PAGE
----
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“How low can you go?”

By Dave Carter

“How low can you go?”

It seems that many people are chanting this along with the limbo dancers while sipping pina coladas as they cruise the Caribbean on profits reaped from their latest stock investment.

Farmers and ranchers, however, mutter those words each time they check the market prices for their commodities.

Four years ago, Congress took a wrecking ball to the system of federal farm programs that had guided American agriculture since the late 1930’s. The 1996 Farm Bill they created was intended to usher in a new era of opportunity for agricultural producers. One architect of that plan, Senate Agriculture Committee Chairman Richard Lugar (R-IN) proclaimed at the time, “(Freedom to Farm) is clearly a new direction. It will reduce federal spending and federal deficits with certainty. It will reform farm programs and give them both certainty and much greater simplicity, and it will prepare U.S. agriculture for what promises to be a very exciting new century.” Over the past two years, the prices received for most bellwether farm commodities have crashed through floors that most producers never thought could be broken.

The national average price for wheat sank to $2.50 per bushel as the combines moved across the Great Plains this summer. Five years ago, that same bushel of wheat sold for $4.55. Corn prices likewise have fallen from $3.24 per bushel in 1995 to $1.65 this month.

So, how does the 1996 Farm Bill seem to be working so far?

With nearly a year’s worth of wheat now in storage, few producers expect the prices to climb out of the doldrums anytime soon.

Promoters of the 1996 Farm Bill bemoan that the collapse of the Southeast Asian economy threw a wrench into the works of the Freedom to Farm approach. In reality, however, the 1.2 billion bushels of wheat slated for export this year nearly parallels the export volume of 1995, and will be more than 200 million bushels above the volume exported in 1996-97.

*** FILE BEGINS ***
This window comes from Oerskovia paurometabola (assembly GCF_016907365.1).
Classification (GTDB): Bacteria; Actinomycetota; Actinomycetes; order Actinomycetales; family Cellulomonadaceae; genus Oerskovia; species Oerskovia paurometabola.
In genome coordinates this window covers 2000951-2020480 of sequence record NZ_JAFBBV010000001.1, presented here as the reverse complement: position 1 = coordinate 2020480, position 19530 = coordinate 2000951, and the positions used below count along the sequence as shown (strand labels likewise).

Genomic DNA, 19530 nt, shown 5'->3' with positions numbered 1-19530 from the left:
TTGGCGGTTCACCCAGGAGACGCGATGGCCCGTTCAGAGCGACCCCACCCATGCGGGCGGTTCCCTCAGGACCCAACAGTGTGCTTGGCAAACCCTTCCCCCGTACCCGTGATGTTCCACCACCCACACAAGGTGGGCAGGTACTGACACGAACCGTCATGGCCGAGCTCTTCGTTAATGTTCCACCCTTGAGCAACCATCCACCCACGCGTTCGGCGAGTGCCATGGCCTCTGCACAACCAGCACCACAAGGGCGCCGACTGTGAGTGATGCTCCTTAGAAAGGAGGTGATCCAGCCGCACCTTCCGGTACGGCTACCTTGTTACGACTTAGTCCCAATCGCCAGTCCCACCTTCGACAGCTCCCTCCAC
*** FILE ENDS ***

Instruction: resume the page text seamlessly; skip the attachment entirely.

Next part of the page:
So, how does the 1996 Farm Bill seem to be working so far?

The rosy scenarios about reducing the cost of farm programs seem to be a little off the mark as well. Freedom to Farm, in fact, has notched the honor of serving as the most expensive farm bill in history. Last year, for example, the direct federal payments comprised nearly half of the nation’s $43.5 billion net farm income. In 1996, farmers earned $54.9 billion in net farm income, with only $7.3 billion comprised of government payments.

So, how does the 1996 Farm Bill seem to be working so far?

Not worth a darn, thank you very much.

All of these big numbers get confusing. Let’s talk instead about some numbers that everyone can understand. Two cents, for example.

At a recent field hearing of the U.S. House Agriculture Committee, one Representative commented that he wanted to hear the “farmers’ two cents worth” on the need to change the farm bill.

Let’s make sure Congress has an opportunity to hear the two cents worth. Literally.

Farmers need to send their members of Congress two cents worth of the commodities they produce. In a bag, box or barrel, those commodities can visually illustrate the low prices that are devastating farm and ranch families across the nation.

Sure, sending in two cents worth of a commodity is a little gimmicky, but it is time to make a point. Some agricultural groups are actually urging Congress to “stay the course” on the 1996 Farm Bill. Independent producers, meanwhile, need to send a message that it is time to throw in the towel on a failed farm policy, and to create a new direction based upon stability, reliability, and profitability.

Let’s give Congress our two cents worth.